If you ever struggle with humility or self-denial or serving those who are hard to love, think on this picture of Christ. This is what He did for you. He is the great example of verse 4: “Let each of you look not only to his own interests, but also to the interests of others.” That’s what He did when He came to die in your place, in my place.
To be sure, verses 9–11 show that He was gloriously rewarded for this self-emptying, servanthood even unto death: “Therefore God has highly exalted Him and bestowed on Him the name that is above every name, so that at the name of Jesus every knee should bow, in heaven and on earth and under the earth, and every tongue confess that Jesus Christ is Lord, to the glory of God the Father” (Philippians 2:9–11). And it will be true for you as well. “Whoever humbles himself will be exalted” (Matthew 23:12).
Second is the example of Paul. Verses 17–18:
“Even if I am to be poured out as a drink offering upon the sacrificial offering of your faith, I am glad and rejoice with you all.
Likewise, you also should be glad and rejoice with me.”
Paul loved this church. He loved all the churches. And he died every day to serve them. “I die every day!” (1 Corinthians 15:31). He compared his life to a drink offering poured out on the sacrifice of their faith. In other words, he didn’t take thought just for his own interests; he took thought for their faith and was willing to deny himself over and over, and in the end die, that their faith would be strong.
Third is the example of Timothy. And here’s where the wording is an explicit recall of verse 4. Watch how Paul contrasts Timothy with others. Verses 19–22:
“I hope in the Lord Jesus to send Timothy to you soon, so that I too may be cheered by news of you. For I have no one like him, who will be genuinely concerned for your welfare [literally: your interests, your things]. For they all seek their own interests [there’s the exact wording of verse 4], not those of Jesus Christ. But you know Timothy’s proven worth, how as a son with a father he has served with me in the gospel.”
Oh, how I pray that this mind of Christ – to take thought not only for our own interests but for the interests of others – will not be as rare at Mountain Hill as it was in Paul’s experience. “They all seek their own interests.” “I have no one like Timothy.” Would you, with all your heart, join me in praying for this and pursuing this and willing this in the power of God’s Spirit? Make this the mark of the relational culture of our church.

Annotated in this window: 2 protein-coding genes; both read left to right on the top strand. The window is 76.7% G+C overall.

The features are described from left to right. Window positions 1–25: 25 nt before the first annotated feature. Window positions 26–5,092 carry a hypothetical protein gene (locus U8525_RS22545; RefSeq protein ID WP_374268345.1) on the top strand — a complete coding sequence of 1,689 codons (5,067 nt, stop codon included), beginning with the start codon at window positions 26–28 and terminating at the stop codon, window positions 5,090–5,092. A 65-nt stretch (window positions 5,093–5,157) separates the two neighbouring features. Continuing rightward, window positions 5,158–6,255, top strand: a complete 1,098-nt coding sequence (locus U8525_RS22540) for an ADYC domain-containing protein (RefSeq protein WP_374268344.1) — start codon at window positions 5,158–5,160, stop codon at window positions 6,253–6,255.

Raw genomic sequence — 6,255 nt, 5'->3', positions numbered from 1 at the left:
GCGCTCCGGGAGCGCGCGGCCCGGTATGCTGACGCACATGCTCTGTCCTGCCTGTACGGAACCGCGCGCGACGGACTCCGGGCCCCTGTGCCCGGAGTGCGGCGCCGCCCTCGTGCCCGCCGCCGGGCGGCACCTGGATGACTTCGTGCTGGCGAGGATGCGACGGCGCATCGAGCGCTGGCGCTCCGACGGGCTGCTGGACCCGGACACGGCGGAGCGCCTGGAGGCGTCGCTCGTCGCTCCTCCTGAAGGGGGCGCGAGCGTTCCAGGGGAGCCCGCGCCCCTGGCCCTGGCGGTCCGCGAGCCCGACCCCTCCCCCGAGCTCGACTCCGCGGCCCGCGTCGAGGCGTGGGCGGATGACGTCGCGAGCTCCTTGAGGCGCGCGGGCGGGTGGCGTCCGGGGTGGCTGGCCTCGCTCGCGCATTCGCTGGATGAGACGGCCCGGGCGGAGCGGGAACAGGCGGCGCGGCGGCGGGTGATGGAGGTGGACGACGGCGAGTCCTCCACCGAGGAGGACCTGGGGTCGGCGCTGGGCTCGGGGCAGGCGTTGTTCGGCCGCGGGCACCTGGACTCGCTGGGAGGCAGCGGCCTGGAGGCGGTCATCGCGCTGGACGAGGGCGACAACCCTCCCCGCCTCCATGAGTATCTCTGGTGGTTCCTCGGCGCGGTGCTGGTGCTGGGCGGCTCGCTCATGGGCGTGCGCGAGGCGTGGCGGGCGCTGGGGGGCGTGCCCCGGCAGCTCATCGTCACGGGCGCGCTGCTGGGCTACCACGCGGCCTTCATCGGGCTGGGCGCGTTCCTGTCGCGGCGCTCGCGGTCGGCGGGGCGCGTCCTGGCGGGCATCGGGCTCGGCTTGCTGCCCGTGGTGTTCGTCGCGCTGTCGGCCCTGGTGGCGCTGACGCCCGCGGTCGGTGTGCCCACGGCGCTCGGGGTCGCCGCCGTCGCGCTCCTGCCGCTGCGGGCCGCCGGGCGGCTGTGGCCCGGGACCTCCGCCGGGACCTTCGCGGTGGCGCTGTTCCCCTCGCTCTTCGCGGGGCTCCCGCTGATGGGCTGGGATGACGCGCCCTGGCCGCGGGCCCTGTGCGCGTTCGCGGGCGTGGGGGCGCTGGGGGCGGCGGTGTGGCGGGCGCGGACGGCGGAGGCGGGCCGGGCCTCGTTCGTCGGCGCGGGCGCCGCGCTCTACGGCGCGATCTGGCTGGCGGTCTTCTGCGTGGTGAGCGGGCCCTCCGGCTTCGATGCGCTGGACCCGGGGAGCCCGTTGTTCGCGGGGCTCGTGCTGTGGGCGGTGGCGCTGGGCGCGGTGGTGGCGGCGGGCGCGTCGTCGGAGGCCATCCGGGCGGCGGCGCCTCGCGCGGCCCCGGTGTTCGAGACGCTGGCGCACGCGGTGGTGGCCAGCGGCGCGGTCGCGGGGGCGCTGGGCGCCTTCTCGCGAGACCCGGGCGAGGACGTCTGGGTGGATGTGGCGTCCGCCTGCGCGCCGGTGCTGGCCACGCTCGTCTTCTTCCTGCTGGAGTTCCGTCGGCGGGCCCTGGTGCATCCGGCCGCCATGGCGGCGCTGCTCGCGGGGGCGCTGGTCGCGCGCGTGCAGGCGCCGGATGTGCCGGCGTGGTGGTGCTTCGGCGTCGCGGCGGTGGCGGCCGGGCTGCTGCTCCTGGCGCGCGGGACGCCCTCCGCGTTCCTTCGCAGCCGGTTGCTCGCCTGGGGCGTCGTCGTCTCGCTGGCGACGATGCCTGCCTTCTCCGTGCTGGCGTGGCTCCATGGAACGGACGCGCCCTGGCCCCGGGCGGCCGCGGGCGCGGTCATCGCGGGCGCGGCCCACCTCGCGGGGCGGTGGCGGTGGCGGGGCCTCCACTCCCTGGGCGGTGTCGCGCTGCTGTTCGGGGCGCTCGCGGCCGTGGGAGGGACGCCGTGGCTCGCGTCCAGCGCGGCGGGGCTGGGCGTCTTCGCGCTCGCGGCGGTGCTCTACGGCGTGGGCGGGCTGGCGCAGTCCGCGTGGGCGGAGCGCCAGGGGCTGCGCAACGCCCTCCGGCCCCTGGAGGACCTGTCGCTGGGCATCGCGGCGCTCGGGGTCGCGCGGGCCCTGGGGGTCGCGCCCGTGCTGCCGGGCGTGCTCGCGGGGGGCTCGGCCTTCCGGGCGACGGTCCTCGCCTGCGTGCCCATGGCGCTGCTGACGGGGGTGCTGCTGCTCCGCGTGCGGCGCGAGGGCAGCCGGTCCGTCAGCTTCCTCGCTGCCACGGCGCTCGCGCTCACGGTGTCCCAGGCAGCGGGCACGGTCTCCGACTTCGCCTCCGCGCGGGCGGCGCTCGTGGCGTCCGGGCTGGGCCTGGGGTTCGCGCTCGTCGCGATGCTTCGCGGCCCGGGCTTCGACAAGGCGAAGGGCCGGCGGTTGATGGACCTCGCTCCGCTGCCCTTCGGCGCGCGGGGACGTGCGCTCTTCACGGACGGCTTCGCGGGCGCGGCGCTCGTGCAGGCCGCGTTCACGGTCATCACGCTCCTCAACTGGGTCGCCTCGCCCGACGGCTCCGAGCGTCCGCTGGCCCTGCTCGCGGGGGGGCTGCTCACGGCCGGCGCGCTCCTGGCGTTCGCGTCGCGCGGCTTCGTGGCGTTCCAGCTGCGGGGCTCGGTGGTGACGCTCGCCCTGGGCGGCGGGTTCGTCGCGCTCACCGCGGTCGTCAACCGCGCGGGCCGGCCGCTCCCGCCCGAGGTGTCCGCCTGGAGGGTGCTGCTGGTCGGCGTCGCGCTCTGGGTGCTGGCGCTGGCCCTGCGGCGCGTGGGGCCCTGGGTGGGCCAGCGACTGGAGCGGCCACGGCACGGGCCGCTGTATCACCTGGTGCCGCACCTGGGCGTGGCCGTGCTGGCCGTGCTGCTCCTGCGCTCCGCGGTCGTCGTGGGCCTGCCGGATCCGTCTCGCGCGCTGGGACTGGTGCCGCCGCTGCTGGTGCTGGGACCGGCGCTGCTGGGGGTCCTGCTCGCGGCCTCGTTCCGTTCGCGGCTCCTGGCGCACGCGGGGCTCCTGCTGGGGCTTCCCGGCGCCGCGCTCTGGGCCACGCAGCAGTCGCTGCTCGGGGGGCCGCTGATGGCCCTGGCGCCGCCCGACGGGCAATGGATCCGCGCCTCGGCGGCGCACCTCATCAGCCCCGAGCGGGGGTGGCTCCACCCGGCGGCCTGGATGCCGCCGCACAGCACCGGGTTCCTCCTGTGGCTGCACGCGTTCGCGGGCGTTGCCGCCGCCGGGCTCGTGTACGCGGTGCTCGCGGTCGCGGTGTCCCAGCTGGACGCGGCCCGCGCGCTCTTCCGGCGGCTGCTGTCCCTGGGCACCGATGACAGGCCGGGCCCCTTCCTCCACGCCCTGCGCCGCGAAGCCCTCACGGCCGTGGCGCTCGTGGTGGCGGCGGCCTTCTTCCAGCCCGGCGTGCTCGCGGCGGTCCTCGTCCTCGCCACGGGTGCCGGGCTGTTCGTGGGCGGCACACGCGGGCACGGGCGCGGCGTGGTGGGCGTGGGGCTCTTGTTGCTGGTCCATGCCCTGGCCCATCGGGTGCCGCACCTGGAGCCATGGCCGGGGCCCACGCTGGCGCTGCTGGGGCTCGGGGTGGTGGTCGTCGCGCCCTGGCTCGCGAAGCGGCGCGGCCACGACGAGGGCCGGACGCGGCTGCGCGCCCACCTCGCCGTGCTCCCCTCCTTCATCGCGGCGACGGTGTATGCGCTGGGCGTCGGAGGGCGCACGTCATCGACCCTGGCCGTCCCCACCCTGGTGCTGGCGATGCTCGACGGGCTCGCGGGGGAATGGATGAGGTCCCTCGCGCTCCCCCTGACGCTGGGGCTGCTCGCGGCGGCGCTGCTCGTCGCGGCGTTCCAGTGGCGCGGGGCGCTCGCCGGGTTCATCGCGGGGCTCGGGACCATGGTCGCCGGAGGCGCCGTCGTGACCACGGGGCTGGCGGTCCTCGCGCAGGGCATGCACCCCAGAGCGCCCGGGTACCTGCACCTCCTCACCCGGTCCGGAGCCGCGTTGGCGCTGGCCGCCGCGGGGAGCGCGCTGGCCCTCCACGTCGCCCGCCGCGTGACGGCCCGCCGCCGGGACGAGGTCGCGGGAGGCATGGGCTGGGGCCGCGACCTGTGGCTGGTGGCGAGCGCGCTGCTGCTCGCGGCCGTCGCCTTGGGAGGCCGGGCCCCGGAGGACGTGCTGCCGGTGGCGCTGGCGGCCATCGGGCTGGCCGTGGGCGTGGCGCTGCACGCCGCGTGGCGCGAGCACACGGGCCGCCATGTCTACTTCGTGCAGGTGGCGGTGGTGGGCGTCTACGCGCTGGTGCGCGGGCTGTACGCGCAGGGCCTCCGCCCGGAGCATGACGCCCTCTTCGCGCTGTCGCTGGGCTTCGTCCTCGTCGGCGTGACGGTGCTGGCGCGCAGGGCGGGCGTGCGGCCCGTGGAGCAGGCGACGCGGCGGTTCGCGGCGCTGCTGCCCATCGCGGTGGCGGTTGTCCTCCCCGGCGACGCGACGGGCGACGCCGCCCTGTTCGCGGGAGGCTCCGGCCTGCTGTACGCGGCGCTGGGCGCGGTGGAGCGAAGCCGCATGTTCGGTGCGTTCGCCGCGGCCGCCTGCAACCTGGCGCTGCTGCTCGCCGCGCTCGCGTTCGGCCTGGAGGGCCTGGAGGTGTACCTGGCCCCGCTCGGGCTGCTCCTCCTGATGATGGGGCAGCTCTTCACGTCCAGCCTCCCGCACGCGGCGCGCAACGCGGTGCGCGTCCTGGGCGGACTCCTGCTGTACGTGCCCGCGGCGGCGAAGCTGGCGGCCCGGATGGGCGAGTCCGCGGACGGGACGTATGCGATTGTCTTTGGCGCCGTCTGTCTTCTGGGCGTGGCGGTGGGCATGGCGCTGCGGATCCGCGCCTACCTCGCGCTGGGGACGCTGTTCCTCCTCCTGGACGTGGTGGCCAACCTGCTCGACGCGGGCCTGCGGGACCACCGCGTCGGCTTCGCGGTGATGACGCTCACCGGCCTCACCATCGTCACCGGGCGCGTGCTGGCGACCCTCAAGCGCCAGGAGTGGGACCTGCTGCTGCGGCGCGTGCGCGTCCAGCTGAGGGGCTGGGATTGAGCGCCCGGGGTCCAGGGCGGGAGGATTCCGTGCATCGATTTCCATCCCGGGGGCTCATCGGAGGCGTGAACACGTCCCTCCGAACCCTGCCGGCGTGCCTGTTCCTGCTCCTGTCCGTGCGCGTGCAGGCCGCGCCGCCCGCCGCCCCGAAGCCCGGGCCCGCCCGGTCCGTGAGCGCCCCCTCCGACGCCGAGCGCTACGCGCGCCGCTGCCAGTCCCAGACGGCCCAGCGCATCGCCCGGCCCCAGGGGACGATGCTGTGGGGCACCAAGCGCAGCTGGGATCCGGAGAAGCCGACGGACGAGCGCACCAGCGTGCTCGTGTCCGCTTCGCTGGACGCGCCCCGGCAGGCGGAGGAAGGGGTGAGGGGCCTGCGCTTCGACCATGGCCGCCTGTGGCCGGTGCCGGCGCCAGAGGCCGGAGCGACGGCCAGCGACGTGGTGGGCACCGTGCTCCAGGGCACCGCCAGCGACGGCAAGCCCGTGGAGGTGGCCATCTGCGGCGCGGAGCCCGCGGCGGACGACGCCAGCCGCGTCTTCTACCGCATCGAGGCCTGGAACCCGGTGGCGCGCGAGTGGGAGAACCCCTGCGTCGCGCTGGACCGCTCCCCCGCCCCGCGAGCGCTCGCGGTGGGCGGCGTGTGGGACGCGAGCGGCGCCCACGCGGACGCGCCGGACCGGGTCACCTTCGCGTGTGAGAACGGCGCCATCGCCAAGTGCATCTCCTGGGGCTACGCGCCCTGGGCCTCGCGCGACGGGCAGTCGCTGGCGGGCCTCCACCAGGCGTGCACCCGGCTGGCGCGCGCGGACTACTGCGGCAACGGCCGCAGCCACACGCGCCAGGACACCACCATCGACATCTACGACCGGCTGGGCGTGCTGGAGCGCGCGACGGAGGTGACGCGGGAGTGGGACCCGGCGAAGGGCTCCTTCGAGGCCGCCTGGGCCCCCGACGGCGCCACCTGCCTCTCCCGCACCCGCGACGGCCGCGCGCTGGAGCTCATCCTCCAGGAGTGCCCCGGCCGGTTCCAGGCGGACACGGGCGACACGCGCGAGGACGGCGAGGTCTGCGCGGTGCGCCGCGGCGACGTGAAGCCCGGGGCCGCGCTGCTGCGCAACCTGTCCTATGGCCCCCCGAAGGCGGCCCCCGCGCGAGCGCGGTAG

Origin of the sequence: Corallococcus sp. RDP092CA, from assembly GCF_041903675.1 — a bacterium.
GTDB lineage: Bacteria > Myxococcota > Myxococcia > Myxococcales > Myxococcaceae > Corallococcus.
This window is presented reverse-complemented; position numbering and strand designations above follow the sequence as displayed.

Finally, the example of Epaphroditus. Verses 25–30:
“I have thought it necessary to send to you Epaphroditus my brother and fellow worker and fellow soldier, and your messenger and minister to my need, for he has been longing for you all and has been distressed because you heard that he was ill. [Notice how amazingly their interests dominate: He was not distressed that he was ill, nor was he distressed that they had not heard he was ill, like most of us who want others to know if we are sick; instead he was distressed because they heard he was ill! Would they be too worried? Would they fear he died? Their interests were on his heart.] Indeed, he was ill, near to death. But God had mercy on him, and not only on him but on me also, lest I should have sorrow upon sorrow. . . So, receive him in the Lord with all joy, and honor such men, for he nearly died for the work of Christ, risking his life to complete what was lacking in your service to me.”
The Beauty of Looking Out for Others’ Interests
There you have four illustrations of what I long to become, and what I long for our church to be like. Call it “the mind of Christ.” Call it “the 2×4 factor” (Philippians 2:4). Call it whatever you will. It’s beautiful. It was beautiful when Christ put our interests above His own earthly comforts and died for us. It was beautiful when Paul suffered every day to plant the churches that brought us the gospel. It was beautiful when Timothy served side by side with Paul, putting the interests of others first. It was beautiful when Epaphroditus risked his life to complete the Philippian service to Paul. And it will be beautiful in your life as God makes His wisdom grow up among us where the mind of Christ is so alive.
Lord, do it. For Christ’s sake.